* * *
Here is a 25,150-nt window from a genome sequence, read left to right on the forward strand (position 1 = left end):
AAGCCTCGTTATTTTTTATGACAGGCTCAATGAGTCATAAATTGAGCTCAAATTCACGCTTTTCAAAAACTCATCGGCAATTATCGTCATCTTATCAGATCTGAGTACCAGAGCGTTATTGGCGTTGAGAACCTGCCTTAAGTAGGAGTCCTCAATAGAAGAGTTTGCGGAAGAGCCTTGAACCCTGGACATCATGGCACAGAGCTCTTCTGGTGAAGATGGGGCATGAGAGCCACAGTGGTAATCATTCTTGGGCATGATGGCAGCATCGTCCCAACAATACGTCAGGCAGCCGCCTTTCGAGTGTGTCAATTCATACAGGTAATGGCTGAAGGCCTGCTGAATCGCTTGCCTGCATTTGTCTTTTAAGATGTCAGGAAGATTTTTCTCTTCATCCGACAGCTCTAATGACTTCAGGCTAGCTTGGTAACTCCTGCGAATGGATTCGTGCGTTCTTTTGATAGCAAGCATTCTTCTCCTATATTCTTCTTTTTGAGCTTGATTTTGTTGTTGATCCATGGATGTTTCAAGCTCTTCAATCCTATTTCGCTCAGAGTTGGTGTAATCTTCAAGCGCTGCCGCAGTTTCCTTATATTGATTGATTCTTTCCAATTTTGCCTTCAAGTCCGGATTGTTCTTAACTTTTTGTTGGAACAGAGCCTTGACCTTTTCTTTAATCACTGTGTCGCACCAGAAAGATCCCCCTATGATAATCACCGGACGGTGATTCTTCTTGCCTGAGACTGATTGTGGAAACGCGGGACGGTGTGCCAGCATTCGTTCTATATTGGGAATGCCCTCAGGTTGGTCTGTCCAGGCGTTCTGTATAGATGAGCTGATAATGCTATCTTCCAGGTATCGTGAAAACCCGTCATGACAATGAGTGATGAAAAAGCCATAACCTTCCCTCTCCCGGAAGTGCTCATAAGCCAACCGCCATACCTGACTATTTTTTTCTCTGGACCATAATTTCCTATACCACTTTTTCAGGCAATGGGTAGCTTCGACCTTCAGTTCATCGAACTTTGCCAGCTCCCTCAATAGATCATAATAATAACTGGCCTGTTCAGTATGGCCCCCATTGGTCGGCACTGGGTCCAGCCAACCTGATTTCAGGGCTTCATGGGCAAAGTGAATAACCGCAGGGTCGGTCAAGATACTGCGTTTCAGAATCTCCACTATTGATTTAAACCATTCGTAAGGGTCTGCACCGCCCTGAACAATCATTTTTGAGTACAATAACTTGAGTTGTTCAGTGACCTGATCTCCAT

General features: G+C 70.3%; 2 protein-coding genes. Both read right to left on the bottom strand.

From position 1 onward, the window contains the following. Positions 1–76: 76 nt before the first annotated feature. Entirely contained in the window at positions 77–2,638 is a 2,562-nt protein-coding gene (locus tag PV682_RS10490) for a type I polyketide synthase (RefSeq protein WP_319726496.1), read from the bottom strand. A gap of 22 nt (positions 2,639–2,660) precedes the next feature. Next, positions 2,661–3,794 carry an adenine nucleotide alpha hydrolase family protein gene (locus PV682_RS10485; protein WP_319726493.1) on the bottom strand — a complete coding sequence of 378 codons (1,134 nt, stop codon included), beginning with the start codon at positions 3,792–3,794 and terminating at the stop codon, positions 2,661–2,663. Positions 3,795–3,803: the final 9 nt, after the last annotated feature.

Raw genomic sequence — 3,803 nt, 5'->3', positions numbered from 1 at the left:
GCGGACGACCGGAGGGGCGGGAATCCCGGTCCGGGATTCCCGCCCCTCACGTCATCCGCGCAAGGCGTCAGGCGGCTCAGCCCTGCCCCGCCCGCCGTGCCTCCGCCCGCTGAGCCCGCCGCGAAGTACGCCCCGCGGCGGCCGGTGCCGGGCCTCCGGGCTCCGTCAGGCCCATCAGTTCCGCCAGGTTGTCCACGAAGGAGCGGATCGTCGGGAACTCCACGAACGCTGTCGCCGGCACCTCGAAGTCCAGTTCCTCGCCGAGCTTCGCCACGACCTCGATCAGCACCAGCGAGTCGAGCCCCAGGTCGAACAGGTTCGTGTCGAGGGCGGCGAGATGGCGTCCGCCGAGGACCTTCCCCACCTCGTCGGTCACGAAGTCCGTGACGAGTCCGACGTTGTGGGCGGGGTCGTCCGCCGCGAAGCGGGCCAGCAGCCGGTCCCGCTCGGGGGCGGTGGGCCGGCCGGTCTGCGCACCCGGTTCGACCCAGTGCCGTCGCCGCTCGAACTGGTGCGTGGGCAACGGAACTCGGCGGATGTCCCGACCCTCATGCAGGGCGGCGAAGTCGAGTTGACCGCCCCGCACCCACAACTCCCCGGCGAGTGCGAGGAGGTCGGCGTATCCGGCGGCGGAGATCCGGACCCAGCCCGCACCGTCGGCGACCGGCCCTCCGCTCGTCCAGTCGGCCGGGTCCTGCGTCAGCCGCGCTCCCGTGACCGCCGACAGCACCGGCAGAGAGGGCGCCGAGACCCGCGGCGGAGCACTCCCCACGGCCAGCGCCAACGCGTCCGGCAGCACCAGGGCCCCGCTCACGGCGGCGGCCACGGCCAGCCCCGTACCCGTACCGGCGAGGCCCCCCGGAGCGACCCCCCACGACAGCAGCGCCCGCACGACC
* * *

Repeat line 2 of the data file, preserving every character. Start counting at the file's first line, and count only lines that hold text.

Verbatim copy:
AAGCCTCGTTATTTTTTATGACAGGCTCAATGAGTCATAAATTGAGCTCAAATTCACGCTTTTCAAAAACTCATCGGCAATTATCGTCATCTTATCAGATCTGAGTACCAGAGCGTTATTGGCGTTGAGAACCTGCCTTAAGTAGGAGTCCTCAATAGAAGAGTTTGCGGAAGAGCCTTGAACCCTGGACATCATGGCACAGAGCTCTTCTGGTGAAGATGGGGCATGAGAGCCACAGTGGTAATCATTCTTGGGCATGATGGCAGCATCGTCCCAACAATACGTCAGGCAGCCGCCTTTCGAGTGTGTCAATTCATACAGGTAATGGCTGAAGGCCTGCTGAATCGCTTGCCTGCATTTGTCTTTTAAGATGTCAGGAAGATTTTTCTCTTCATCCGACAGCTCTAATGACTTCAGGCTAGCTTGGTAACTCCTGCGAATGGATTCGTGCGTTCTTTTGATAGCAAGCATTCTTCTCCTATATTCTTCTTTTTGAGCTTGATTTTGTTGTTGATCCATGGATGTTTCAAGCTCTTCAATCCTATTTCGCTCAGAGTTGGTGTAATCTTCAAGCGCTGCCGCAGTTTCCTTATATTGATTGATTCTTTCCAATTTTGCCTTCAAGTCCGGATTGTTCTTAACTTTTTGTTGGAACAGAGCCTTGACCTTTTCTTTAATCACTGTGTCGCACCAGAAAGATCCCCCTATGATAATCACCGGACGGTGATTCTTCTTGCCTGAGACTGATTGTGGAAACGCGGGACGGTGTGCCAGCATTCGTTCTATATTGGGAATGCCCTCAGGTTGGTCTGTCCAGGCGTTCTGTATAGATGAGCTGATAATGCTATCTTCCAGGTATCGTGAAAACCCGTCATGACAATGAGTGATGAAAAAGCCATAACCTTCCCTCTCCCGGAAGTGCTCATAAGCCAACCGCCATACCTGACTATTTTTTTCTCTGGACCATAATTTCCTATACCACTTTTTCAGGCAATGGGTAGCTTCGACCTTCAGTTCATCGAACTTTGCCAGCTCCCTCAATAGATCATAATAATAACTGGCCTGTTCAGTATGGCCCCCATTGGTCGGCACTGGGTCCAGCCAACCTGATTTCAGGGCTTCATGGGCAAAGTGAATAACCGCAGGGTCGGTCAAGATACTGCGTTTCAGAATCTCCACTATTGATTTAAACCATTCGTAAGGGTCTGCACCGCCCTGAACAATCATTTTTGAGTACAATAACTTGAGTTGTTCAGTGACCTGATCTCCAT